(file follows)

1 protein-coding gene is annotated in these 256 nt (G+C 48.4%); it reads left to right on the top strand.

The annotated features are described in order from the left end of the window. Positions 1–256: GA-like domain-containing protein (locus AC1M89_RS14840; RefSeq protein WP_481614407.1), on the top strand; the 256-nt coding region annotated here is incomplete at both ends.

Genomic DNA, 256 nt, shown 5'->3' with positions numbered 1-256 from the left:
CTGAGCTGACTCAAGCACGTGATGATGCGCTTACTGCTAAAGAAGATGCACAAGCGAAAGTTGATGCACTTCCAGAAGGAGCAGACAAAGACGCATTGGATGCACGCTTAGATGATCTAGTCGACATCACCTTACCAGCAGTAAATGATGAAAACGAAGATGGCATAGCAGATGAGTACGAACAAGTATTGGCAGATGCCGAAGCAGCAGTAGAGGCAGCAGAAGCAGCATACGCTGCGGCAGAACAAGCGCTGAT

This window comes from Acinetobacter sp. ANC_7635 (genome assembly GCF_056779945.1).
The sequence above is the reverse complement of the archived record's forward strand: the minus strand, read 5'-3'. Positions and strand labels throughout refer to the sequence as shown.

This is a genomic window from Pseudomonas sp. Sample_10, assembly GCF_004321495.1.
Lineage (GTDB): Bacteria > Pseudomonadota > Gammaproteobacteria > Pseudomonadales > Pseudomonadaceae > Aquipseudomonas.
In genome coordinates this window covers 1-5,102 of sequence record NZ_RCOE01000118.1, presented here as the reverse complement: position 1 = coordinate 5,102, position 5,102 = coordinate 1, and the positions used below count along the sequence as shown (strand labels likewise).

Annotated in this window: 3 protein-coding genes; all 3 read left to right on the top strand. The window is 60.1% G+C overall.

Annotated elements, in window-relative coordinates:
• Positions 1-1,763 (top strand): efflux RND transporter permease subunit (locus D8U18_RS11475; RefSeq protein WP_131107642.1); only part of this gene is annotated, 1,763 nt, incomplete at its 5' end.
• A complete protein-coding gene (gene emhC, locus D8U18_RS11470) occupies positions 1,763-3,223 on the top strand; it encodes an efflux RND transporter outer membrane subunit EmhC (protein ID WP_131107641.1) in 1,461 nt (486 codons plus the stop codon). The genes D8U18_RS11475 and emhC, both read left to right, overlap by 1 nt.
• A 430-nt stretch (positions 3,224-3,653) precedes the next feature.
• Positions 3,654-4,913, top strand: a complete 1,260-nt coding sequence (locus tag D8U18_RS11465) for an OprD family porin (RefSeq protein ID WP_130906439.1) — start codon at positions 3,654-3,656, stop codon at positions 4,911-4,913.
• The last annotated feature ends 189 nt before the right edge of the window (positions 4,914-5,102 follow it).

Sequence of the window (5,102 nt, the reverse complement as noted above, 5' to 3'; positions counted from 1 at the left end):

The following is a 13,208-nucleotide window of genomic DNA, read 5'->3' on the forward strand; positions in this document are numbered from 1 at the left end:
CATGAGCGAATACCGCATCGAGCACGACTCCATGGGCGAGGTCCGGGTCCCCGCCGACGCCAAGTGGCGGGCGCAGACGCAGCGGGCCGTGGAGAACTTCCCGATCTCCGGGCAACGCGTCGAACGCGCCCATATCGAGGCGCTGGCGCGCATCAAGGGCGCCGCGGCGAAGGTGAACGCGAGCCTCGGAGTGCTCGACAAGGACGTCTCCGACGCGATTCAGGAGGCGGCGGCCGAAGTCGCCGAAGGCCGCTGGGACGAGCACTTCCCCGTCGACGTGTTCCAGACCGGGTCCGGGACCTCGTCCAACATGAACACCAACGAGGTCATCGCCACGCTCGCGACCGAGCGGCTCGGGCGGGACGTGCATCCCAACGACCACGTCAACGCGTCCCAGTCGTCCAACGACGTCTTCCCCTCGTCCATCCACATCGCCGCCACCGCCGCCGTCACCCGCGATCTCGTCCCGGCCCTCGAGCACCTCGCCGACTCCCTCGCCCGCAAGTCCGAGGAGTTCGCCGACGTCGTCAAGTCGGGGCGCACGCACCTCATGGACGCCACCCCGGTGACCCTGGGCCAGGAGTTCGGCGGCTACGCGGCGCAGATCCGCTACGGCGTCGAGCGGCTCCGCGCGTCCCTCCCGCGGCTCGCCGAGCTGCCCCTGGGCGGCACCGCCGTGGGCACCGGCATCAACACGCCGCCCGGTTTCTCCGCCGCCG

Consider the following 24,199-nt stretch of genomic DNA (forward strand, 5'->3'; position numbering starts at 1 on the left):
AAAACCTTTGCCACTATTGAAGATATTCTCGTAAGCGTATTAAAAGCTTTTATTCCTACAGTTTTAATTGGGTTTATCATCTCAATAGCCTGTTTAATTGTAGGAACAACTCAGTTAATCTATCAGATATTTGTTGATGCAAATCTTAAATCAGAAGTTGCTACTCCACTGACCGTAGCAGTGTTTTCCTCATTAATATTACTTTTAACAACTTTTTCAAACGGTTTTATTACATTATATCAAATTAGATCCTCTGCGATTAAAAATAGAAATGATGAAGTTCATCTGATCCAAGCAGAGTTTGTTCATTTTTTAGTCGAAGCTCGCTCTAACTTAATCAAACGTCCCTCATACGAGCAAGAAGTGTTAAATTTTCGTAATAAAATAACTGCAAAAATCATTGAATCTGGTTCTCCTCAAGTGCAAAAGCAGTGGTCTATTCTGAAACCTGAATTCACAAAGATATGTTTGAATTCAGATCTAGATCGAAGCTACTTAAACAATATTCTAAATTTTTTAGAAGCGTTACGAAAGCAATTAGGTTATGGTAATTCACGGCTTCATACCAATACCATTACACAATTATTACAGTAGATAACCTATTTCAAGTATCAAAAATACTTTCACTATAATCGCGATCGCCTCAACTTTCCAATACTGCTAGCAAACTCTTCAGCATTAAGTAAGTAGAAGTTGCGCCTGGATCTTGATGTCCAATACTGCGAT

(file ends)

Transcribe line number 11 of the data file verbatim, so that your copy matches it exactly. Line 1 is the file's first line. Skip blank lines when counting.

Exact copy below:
Annotated elements, in window-relative coordinates: